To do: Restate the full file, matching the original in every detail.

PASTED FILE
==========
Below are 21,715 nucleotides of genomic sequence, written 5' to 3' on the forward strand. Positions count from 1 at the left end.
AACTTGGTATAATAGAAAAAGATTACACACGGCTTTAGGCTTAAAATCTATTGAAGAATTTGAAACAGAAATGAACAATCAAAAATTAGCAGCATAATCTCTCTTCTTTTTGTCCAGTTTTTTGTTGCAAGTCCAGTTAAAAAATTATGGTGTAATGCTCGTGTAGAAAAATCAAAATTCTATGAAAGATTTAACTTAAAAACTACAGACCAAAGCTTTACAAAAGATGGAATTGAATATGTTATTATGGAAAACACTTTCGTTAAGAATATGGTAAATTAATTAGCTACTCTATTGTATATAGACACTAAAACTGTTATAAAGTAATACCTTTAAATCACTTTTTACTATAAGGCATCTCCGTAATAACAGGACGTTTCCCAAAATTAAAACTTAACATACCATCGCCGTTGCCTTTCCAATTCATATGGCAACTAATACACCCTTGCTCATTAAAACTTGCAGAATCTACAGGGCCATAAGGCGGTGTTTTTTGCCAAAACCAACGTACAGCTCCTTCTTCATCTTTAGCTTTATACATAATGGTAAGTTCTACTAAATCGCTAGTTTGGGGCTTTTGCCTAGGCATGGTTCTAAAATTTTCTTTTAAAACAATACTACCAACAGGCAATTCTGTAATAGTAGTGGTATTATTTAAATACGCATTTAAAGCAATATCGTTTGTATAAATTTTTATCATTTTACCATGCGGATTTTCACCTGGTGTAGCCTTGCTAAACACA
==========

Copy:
Below are 21,715 nucleotides of genomic sequence, written 5' to 3' on the forward strand. Positions count from 1 at the left end.
AACTTGGTATAATAGAAAAAGATTACACACGGCTTTAGGCTTAAAATCTATTGAAGAATTTGAAACAGAAATGAACAATCAAAAATTAGCAGCATAATCTCTCTTCTTTTTGTCCAGTTTTTTGTTGCAAGTCCAGTTAAAAAATTATGGTGTAATGCTCGTGTAGAAAAATCAAAATTCTATGAAAGATTTAACTTAAAAACTACAGACCAAAGCTTTACAAAAGATGGAATTGAATATGTTATTATGGAAAACACTTTCGTTAAGAATATGGTAAATTAATTAGCTACTCTATTGTATATAGACACTAAAACTGTTATAAAGTAATACCTTTAAATCACTTTTTACTATAAGGCATCTCCGTAATAACAGGACGTTTCCCAAAATTAAAACTTAACATACCATCGCCGTTGCCTTTCCAATTCATATGGCAACTAATACACCCTTGCTCATTAAAACTTGCAGAATCTACAGGGCCATAAGGCGGTGTTTTTTGCCAAAACCAACGTACAGCTCCTTCTTCATCTTTAGCTTTATACATAATGGTAAGTTCTACTAAATCGCTAGTTTGGGGCTTTTGCCTAGGCATGGTTCTAAAATTTTCTTTTAAAACAATACTACCAACAGGCAATTCTGTAATAGTAGTGGTATTATTTAAATACGCATTTAAAGCAATATCGTTTGTATAAATTTTTATCATTTTACCATGCGGATTTTCACCTGGTGTAGCCTTGCTAAACACA